With the global market estimated to be worth $1 trillion U.S. and expected to surpass $2.5 trillion U.S. by 2020, and close to 30% of Canada's GDP derived from exports, there is much to be gained by seizing a spot in this global marketplace. Therefore, it is imperative the greening government strategy leverage clean tech adoption to help meet its goals. To accomplish this, the strategy contains one of the most important policy tools recognized around the world to help reduce emissions, increase market share, mitigate risk and deliver cost-competitive solutions. That tool is procurement.
Procurement is a means for Canada to get results. To put it more bluntly, the only way we are going to do anything differently is by buying things differently. Governments across Canada spend about 33% of their money on the purchase of goods and services. That's equal to close to 13% of Canada's gross domestic product. The federal government, therefore, has economic heft as a major purchaser within its own economy, and it can and should use this power to stimulate and lead markets. By doing so, Canada will join the ranks of at least 56 other national governments and many local governments that have recognized the power of procurement in supporting their environmental and economic policy goals.
Canada will also be following the advice of world-leading economic institutions, including the OECD, the World Bank, the United Nations and the World Trade Organization.
Traditionally, Canada and its provincial and municipal governments have relied on grant programs and tax credits to support innovative sectors—everything from communications to pharmaceuticals to clean tech. These financial incentives help entrepreneurs enter the market with new or improved goods and services to meet latent or unmet demand. While there are many benefits to this approach, it also comes with inherent challenges.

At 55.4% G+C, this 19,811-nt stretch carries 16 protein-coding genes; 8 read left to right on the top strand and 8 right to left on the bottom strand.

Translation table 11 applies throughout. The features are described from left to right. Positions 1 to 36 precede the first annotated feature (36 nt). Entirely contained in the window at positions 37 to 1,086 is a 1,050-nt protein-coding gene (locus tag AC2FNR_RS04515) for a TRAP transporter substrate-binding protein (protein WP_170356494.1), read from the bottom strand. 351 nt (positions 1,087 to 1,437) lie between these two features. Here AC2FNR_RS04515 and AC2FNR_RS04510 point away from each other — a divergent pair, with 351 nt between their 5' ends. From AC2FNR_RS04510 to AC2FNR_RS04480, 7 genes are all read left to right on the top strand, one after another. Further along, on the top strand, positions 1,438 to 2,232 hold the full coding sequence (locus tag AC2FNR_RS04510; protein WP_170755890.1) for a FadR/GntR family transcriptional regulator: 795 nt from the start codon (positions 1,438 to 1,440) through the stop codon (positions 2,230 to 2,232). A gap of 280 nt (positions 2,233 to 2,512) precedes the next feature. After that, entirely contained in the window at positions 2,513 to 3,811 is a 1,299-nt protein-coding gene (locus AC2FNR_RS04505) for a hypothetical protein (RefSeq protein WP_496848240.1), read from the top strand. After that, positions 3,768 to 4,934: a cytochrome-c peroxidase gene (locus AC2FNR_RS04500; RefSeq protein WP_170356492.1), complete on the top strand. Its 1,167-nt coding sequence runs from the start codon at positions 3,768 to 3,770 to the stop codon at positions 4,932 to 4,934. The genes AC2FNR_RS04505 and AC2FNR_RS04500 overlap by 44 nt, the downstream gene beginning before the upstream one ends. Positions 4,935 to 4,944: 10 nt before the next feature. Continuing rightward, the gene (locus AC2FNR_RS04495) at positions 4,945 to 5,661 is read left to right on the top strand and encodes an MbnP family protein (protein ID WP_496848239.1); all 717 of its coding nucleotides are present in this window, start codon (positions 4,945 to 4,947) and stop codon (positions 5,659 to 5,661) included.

Funding levels can fluctuate because of budgeting or a shift in government priorities. Program dollars are often spread across many priority areas in small amounts that are insufficient to give promising companies the boost they need to succeed in commercialization. Finally, programs that aren’t linked to the needs of the marketplace also suffer because there is not enough demand to support the increased supply.
In recent years, countries such as Finland, the United States and the United Kingdom, alongside emerging economies, including China and Brazil, have adopted more targeted policies, such as procurement, to support innovation. Procurement works because it links government support for innovation to the needs of the marketplace. It also provides a stable source of demand, which is a key attractor for private investment. Therefore, procurement should be seen as a vital piece of the greening government strategy, much more than just greening what government purchases for its own use, like paper, pens, computer servers, etc. Rather, deploying modern procurement practices can provide value for money, while reducing emissions and spurring technology in government buildings, energy supply, fleet vehicles, and even in areas deemed by government as special purpose.